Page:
By Pamela Constable
Washington Post Foreign Service
Friday, May 8, 2009
ISLAMABAD, Pakistan, May 7 -- Pakistan's prime minister told the nation Thursday that the armed forces were being "called in to eliminate the militants and terrorists" who have forcibly occupied part of the country's northwest, sending thousands of civilians fleeing from the region in the past week.
Prime Minister Yousuf Raza Gillani's announcement, made in a late-night, televised address, signaled the final collapse of a fragile peace accord between the government and Taliban forces in the Swat region. It also represented the civilian government's formal green light for a full-fledged offensive by the military, which until now has been fighting sporadically.
Gillani called on all Pakistanis to unite behind the armed forces "to restore the honor and dignity" of the nation, the safety of citizens and the authority of the government. "We will defend every inch of our homeland at any cost," he declared.
Gillani's address came on another day of intense but scattered clashes. Military officials said the army and other security forces had attacked militant positions with warplanes, attack helicopters and tanks. They said that they killed at least 80 Taliban fighters in Swat and Buner districts, and that nine soldiers died in an ambush and other attacks. A son of a senior Islamist leader in Swat, Sufi Mohammed, was also reported to have been killed by army shelling.
Gillani spoke here as Pakistani President Asif Ali Zardari was finishing several days of talks in Washington with senior U.S. officials and leaders from neighboring Afghanistan in an effort to find a common strategy against the Islamist extremism that is afflicting both countries.
The announcement also came amid a massive exodus of civilians from the areas of Swat, Buner and Dir, where Taliban extremist forces have occupied villages and towns, attacked schools and police and terrorized the populace while trying to spread their radical version of Islam.
Gillani said the government has allocated $13 million to assist people fleeing from the area, in addition to assistance that is coming from the U.N. refugee agency and other charities. Camps have been set up in safe areas near the conflict zones, although Taliban fighters have blocked roads with trees and other barricades to prevent people from reaching them.
There was positive initial reaction to Gillani's speech from a variety of political leaders. Senior officials of the Awami National Party, which rules the North-West Frontier Province and sponsored the failed peace deal with the Taliban, said that the government had taken the proper action and that extremist leaders had proved to be "hypocrites" by rejecting repeated government concessions.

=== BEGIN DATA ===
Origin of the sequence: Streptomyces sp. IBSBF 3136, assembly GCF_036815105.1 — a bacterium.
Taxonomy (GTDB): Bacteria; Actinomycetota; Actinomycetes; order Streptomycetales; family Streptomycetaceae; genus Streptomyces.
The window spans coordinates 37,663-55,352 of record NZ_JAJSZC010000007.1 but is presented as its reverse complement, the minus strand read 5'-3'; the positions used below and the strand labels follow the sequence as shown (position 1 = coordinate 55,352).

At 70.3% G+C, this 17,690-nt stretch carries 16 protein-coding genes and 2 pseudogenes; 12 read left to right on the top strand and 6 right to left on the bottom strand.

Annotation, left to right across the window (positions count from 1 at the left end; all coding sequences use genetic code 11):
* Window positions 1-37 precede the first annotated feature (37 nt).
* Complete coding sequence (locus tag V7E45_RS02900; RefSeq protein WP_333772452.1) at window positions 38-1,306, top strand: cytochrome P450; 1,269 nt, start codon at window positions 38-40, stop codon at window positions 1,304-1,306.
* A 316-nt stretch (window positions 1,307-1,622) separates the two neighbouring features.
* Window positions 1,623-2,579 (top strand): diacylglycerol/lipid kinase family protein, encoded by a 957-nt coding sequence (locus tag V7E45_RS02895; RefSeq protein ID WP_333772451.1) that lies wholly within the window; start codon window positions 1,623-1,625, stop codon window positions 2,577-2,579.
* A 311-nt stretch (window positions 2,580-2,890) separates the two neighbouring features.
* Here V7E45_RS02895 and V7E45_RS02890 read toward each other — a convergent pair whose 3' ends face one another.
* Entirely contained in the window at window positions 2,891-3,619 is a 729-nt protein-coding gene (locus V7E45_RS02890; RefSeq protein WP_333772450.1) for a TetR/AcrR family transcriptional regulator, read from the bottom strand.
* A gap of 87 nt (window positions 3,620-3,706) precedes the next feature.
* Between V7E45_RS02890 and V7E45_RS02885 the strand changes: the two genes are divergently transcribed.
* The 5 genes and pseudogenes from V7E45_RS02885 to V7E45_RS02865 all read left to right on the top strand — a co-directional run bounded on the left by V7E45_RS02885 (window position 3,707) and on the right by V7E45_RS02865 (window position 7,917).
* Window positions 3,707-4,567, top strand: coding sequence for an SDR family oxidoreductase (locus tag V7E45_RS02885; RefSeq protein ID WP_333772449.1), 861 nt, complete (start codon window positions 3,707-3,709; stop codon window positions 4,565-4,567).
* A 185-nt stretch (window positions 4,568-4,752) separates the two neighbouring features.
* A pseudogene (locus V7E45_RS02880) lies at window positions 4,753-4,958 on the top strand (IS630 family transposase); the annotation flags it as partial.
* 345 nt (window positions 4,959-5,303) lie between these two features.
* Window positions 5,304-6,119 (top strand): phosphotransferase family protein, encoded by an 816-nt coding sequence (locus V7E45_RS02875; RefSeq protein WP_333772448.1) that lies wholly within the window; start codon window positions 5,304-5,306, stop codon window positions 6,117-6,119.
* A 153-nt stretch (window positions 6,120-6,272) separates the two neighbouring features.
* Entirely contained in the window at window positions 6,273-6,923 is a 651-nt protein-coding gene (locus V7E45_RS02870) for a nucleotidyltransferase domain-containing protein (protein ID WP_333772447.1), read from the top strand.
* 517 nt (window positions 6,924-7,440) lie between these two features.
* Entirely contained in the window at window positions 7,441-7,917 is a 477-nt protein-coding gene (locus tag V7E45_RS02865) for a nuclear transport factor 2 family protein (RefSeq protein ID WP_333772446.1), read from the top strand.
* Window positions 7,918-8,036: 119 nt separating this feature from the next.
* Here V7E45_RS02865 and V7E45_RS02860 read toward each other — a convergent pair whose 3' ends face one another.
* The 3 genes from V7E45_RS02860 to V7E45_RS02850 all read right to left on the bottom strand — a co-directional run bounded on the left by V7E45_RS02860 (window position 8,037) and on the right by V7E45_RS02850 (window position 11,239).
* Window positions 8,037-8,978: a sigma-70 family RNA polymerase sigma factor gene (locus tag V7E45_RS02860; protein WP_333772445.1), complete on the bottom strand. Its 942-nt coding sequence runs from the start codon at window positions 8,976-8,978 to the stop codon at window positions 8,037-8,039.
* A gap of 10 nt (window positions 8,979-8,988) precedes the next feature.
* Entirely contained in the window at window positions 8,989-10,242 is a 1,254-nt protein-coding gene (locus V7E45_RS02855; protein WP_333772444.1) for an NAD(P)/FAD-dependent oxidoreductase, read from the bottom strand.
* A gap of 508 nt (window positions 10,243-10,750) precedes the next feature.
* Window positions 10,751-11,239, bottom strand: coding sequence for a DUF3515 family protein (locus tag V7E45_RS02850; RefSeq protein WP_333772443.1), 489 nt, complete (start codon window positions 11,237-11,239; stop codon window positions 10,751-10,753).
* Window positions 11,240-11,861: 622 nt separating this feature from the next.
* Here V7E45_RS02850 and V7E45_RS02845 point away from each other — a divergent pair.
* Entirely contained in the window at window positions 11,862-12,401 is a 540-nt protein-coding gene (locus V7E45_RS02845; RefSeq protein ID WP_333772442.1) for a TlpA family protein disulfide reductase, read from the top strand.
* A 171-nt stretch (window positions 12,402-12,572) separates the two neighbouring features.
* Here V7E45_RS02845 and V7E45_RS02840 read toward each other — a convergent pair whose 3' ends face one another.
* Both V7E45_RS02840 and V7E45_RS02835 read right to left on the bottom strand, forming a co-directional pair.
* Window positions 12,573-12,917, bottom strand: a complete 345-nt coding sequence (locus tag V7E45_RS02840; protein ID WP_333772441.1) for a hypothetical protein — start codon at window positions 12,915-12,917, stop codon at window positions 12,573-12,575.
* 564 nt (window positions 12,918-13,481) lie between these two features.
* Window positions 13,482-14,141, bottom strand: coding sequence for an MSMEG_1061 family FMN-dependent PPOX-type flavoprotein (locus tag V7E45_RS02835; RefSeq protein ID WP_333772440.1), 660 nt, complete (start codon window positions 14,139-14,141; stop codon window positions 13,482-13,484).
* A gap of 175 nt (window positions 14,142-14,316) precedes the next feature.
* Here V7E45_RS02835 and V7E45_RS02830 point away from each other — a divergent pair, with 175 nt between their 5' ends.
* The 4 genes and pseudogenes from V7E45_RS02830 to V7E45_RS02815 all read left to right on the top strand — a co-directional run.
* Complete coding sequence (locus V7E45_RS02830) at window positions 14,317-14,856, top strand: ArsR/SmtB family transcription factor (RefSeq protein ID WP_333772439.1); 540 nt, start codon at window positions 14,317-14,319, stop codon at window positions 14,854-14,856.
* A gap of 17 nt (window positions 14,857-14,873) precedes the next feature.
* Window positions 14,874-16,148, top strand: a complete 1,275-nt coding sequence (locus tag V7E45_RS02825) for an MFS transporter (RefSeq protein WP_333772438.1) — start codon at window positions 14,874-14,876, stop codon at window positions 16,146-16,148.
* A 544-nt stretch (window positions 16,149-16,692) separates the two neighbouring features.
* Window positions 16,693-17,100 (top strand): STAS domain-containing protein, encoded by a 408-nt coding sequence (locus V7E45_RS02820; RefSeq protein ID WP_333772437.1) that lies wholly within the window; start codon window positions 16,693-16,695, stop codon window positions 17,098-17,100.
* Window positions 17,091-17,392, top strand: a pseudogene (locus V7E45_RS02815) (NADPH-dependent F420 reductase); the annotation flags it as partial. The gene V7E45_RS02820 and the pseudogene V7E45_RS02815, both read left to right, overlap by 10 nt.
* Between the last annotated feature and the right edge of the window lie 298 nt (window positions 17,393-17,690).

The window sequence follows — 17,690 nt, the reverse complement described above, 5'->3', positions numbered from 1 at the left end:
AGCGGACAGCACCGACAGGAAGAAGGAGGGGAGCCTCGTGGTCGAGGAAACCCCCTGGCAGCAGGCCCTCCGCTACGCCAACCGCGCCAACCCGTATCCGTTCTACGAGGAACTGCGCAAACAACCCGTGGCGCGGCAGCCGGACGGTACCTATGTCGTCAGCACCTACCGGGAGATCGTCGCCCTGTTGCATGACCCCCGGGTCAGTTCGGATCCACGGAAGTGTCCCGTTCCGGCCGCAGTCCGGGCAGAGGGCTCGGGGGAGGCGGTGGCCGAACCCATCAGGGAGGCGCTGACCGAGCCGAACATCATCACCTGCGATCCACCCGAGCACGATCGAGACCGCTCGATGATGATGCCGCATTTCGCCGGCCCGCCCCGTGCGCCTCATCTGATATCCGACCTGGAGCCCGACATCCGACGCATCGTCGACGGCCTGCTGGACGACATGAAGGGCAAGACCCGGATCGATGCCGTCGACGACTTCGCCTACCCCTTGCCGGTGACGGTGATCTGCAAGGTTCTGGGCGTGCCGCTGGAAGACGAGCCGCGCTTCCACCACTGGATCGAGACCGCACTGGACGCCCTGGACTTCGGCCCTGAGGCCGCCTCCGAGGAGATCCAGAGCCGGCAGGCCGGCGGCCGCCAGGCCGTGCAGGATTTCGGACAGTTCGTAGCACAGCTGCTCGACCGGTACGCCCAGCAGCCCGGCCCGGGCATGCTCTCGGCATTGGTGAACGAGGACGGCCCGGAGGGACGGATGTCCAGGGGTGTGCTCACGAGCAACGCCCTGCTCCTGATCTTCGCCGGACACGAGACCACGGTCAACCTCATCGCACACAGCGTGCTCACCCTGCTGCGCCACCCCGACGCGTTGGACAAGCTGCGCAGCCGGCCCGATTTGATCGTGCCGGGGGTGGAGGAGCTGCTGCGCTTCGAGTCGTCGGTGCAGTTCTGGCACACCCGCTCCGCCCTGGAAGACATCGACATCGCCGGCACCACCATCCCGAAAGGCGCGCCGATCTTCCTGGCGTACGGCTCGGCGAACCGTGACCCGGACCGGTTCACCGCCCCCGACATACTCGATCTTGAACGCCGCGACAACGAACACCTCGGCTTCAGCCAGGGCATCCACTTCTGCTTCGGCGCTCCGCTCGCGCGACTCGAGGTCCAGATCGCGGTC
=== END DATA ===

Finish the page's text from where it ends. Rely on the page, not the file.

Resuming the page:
Gillani stressed that officials had preferred to seek dialogue to restore peace in the Swat region, despite strong international criticism of the deal, but that the militants had violated the agreement and left the government with no choice. He appealed to the world to assist the internal refugees and "enhance" the capability of Pakistan's armed forces.
The International Committee of the Red Cross warned Thursday that the humanitarian crisis in the Swat region is intensifying and that additional food, shelter and medical aid are needed to help fleeing civilians.
There has been mounting domestic and foreign criticism of the government for failing to grasp the seriousness of the militant threat. Gillani's announcement made clear that after weeks of confused policies and fading hopes for reconciliation, the government is finally coming to grips with this internal menace. "Militants who challenge the writ of the government will be crushed," Gillani declared.
Earlier Thursday, Gen. Ashfaq Kiyani, the army chief, said the army would commit enough of its resources to "ensure a decisive ascendancy over the militants." He also told a meeting of senior commanders that the army was committed to supporting Pakistan's democracy, which returned last year after a decade of military rule.
In Washington on Wednesday, Zardari had pledged that "Pakistan's democracy will deliver" in the war against Islamist extremism, and administration officials said they were impressed with the army's efforts in recent days.
A spokesman for Muhammad, the cleric who helped put together the failed peace deal, accused the government of unleashing the army "to appease America and get dollars." That view is shared by many Pakistanis who have seen military operations wax and wane in recent months.
As the fighting intensified Thursday, thousands of families seeking safety poured out of Swat's main town, Mingora, walking or riding in any vehicle they could find. They were aided by the temporary easing of an army curfew in the area that has trapped people there for days. But many were stopped by the Taliban barricades.
The caravans that had made it through later limped into temporary camps set up in the city of Mardan and neighboring towns. Hospitals in Mardan treated dozens of civilians, including children who had sustained gunshot and shrapnel wounds while trying to flee the fighting. Pakistani journalists described hundreds of people crowding into the camps to register for tents and supplies.